The Big 12-SEC Challenge returns on Saturday. The LSU Tigers might be stepping outside the SEC for a brief period of time, but they hope that if things get tight late in regulation, they will continue to display their uncanny knack for making the critical plays at the right times.
LSU continues to win razor-close ballgames, with Skylar Mays and Javonte Smart coming through time and time again. Hitting the big shot, getting the key rebound, making the essential defensive stop – LSU knows how to do these things. Let’s see what else the Tigers need to tend to when they visit the Texas Longhorns.
By Matt Zemek
1 – Make Texas win from the 3-point line
The Texas Longhorns, under coach Shaka Smart, have been consistently unreliable from 3-point range. Texas doesn’t score very well because it doesn’t shoot very well. The Longhorns were embarrassed by West Virginia this past Monday, a loss so ugly that some commentators likened the game to the 66-3 loss Texas suffered to UCLA in football under coach John Mackovic in 1997, shortly before he was fired and then replaced by Mack Brown. For whatever reason, Texas doesn’t produce the knockdown shooting needed to be a top-tier Big 12 team. LSU needs to make sure to shut off dribble-drives and contain Texas in the low post. If LSU can protect the rim and make Texas realize it has to shoot long-distance shots to win, the Tigers will put themselves in a noticeably favorable position on Saturday.
2 – One and done
The fact that Texas doesn’t shoot well leads into a second broader point of emphasis for LSU in Austin. If the Longhorns aren’t able to significantly improve their 3-point shooting, it stands to reason that their best offense will be to grab rebounds and put them back for second-chance points. As long as LSU can limit Texas’s possessions to “one and done,” with no offensive rebounds and no steady stream of second-chance points, it is very hard to see how Texas will be able to score enough to win. Forcing Texas into a lot of missed threes is one part of the overall defensive game plan, but making sure to seal off the Longhorns on the glass is the other equally necessary part. You can’t have one without the other.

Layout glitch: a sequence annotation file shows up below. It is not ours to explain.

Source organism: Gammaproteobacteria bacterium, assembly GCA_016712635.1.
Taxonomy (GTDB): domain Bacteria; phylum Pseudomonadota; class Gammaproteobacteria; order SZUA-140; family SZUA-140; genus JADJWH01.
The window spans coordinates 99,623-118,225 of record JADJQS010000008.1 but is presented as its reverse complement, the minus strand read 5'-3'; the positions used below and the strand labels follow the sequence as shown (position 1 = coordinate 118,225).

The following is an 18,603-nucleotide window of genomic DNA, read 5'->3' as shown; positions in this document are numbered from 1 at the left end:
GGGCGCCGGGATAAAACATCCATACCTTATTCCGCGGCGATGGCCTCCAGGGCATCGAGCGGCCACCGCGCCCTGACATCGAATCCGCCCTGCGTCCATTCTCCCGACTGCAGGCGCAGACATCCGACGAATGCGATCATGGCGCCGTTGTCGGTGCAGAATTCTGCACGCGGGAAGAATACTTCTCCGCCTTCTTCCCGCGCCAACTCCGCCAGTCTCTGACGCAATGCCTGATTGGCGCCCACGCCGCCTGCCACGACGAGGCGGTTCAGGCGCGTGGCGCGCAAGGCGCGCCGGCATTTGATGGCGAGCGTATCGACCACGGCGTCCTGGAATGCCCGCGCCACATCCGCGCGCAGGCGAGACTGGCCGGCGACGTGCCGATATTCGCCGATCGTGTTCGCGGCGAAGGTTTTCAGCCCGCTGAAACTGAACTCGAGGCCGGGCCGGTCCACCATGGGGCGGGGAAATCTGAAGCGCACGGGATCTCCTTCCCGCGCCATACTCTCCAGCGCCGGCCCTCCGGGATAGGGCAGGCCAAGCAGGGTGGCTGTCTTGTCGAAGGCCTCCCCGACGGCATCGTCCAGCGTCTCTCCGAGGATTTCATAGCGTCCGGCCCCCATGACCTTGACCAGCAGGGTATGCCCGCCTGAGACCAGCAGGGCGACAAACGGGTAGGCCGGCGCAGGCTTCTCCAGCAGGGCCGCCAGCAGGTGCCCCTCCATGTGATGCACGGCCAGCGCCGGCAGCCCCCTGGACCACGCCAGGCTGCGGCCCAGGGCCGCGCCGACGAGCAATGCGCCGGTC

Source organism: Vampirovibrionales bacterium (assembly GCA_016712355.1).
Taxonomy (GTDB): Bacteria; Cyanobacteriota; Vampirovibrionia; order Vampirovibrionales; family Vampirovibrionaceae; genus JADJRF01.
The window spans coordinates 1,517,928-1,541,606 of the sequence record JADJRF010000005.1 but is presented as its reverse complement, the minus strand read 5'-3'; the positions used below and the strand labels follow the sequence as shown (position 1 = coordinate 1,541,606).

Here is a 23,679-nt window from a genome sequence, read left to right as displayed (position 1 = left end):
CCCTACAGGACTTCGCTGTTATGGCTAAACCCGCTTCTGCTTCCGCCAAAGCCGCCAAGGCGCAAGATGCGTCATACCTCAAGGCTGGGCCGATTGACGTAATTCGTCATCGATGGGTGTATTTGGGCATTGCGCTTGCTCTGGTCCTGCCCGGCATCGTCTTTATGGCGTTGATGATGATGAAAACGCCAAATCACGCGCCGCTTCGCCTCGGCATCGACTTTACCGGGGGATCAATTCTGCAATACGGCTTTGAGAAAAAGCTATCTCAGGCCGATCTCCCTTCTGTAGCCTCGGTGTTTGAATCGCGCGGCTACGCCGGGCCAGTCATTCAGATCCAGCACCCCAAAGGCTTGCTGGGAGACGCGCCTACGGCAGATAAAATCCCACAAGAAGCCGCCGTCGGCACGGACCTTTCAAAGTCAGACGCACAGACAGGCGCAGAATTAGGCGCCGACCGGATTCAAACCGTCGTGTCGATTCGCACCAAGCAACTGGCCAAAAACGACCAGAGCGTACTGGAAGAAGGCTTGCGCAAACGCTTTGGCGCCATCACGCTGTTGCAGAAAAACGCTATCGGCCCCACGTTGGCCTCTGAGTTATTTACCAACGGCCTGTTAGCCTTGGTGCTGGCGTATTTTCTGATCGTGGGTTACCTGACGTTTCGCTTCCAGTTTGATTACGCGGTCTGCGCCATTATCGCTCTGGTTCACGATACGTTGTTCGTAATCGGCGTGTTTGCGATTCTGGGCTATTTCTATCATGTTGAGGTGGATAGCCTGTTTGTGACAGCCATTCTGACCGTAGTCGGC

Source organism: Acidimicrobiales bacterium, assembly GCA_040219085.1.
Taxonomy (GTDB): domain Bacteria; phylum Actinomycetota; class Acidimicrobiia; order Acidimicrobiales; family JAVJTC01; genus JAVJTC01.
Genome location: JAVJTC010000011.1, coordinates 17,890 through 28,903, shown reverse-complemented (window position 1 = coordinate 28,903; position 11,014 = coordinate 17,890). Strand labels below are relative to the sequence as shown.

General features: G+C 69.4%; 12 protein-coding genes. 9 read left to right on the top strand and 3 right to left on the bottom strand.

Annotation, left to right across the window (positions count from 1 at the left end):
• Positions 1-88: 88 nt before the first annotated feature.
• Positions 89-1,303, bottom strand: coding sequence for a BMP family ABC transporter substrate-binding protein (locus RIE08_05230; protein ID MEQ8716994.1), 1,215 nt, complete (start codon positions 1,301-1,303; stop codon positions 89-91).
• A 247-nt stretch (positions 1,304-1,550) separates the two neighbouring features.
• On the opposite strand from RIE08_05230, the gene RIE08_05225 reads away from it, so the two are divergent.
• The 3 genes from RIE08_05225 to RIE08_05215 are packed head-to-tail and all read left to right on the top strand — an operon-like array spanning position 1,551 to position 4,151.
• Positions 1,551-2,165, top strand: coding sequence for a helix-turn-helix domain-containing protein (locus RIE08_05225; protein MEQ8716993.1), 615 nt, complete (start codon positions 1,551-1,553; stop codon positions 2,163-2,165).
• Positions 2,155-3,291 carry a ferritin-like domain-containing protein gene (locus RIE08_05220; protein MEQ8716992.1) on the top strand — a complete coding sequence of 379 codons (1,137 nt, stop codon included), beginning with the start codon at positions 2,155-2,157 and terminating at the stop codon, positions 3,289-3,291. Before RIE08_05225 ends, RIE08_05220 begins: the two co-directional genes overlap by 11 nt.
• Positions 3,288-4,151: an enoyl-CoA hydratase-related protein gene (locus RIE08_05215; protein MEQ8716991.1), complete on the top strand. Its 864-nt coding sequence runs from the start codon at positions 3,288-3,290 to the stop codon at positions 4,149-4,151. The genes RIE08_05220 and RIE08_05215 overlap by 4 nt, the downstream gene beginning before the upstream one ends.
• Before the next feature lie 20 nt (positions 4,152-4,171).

3 – Take a punch
LSU knows how to do this, but I underscore the need to weather the storm because of Texas’ situation. The Longhorns, having been embarrassed by West Virginia, are likely to be mad. It’s not as though taking a punch doesn’t apply to other games – it does – but that notion is especially relevant when an opponent just got humiliated. A team needs to be aware of that sort of thing. Will Wade has to remind his players that Texas is likely to crank it up a notch in the first 10 minutes. If LSU meets that challenge, it can settle into the game. LSU has better players than Texas. Play to a stalemate in the first 10 minutes, then win the final 30 with superior quality. Don’t let the Longhorns believe they are better. Deny them a big early start.